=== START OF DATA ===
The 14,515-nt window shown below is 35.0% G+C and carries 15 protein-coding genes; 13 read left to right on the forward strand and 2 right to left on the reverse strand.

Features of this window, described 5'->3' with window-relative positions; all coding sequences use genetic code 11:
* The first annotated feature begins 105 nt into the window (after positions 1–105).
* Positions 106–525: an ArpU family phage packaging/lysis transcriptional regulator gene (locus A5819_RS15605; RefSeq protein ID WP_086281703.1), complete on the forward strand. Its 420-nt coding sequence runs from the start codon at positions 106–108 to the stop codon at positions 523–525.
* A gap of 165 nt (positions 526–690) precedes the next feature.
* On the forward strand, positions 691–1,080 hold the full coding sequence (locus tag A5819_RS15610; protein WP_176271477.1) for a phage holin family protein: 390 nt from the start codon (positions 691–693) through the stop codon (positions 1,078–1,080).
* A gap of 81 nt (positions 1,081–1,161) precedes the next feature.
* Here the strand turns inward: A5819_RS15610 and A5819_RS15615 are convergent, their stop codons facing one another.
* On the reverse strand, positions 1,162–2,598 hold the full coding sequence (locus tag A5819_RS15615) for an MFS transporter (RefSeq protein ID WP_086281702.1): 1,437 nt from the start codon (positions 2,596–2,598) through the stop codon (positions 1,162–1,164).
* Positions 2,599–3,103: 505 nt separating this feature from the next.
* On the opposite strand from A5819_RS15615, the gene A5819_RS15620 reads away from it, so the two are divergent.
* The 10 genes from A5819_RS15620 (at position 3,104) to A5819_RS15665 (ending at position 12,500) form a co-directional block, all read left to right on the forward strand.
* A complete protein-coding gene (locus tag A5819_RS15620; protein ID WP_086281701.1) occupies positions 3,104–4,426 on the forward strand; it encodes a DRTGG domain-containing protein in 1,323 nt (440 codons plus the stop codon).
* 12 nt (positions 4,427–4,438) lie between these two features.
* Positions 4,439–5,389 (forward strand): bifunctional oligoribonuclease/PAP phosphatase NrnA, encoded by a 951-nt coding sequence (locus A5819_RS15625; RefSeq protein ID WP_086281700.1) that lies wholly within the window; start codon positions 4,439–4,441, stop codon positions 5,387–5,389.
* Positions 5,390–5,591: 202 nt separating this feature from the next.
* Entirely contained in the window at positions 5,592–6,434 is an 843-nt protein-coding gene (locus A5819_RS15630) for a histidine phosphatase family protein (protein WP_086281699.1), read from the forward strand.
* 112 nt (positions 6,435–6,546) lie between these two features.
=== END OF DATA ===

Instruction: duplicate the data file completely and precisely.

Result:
The 14,515-nt window shown below is 35.0% G+C and carries 15 protein-coding genes; 13 read left to right on the forward strand and 2 right to left on the reverse strand.

Features of this window, described 5'->3' with window-relative positions; all coding sequences use genetic code 11:
* The first annotated feature begins 105 nt into the window (after positions 1–105).
* Positions 106–525: an ArpU family phage packaging/lysis transcriptional regulator gene (locus A5819_RS15605; RefSeq protein ID WP_086281703.1), complete on the forward strand. Its 420-nt coding sequence runs from the start codon at positions 106–108 to the stop codon at positions 523–525.
* A gap of 165 nt (positions 526–690) precedes the next feature.
* On the forward strand, positions 691–1,080 hold the full coding sequence (locus tag A5819_RS15610; protein WP_176271477.1) for a phage holin family protein: 390 nt from the start codon (positions 691–693) through the stop codon (positions 1,078–1,080).
* A gap of 81 nt (positions 1,081–1,161) precedes the next feature.
* Here the strand turns inward: A5819_RS15610 and A5819_RS15615 are convergent, their stop codons facing one another.
* On the reverse strand, positions 1,162–2,598 hold the full coding sequence (locus tag A5819_RS15615) for an MFS transporter (RefSeq protein ID WP_086281702.1): 1,437 nt from the start codon (positions 2,596–2,598) through the stop codon (positions 1,162–1,164).
* Positions 2,599–3,103: 505 nt separating this feature from the next.
* On the opposite strand from A5819_RS15615, the gene A5819_RS15620 reads away from it, so the two are divergent.
* The 10 genes from A5819_RS15620 (at position 3,104) to A5819_RS15665 (ending at position 12,500) form a co-directional block, all read left to right on the forward strand.
* A complete protein-coding gene (locus tag A5819_RS15620; protein ID WP_086281701.1) occupies positions 3,104–4,426 on the forward strand; it encodes a DRTGG domain-containing protein in 1,323 nt (440 codons plus the stop codon).
* 12 nt (positions 4,427–4,438) lie between these two features.
* Positions 4,439–5,389 (forward strand): bifunctional oligoribonuclease/PAP phosphatase NrnA, encoded by a 951-nt coding sequence (locus A5819_RS15625; RefSeq protein ID WP_086281700.1) that lies wholly within the window; start codon positions 4,439–4,441, stop codon positions 5,387–5,389.
* Positions 5,390–5,591: 202 nt separating this feature from the next.
* Entirely contained in the window at positions 5,592–6,434 is an 843-nt protein-coding gene (locus A5819_RS15630) for a histidine phosphatase family protein (protein WP_086281699.1), read from the forward strand.
* 112 nt (positions 6,435–6,546) lie between these two features.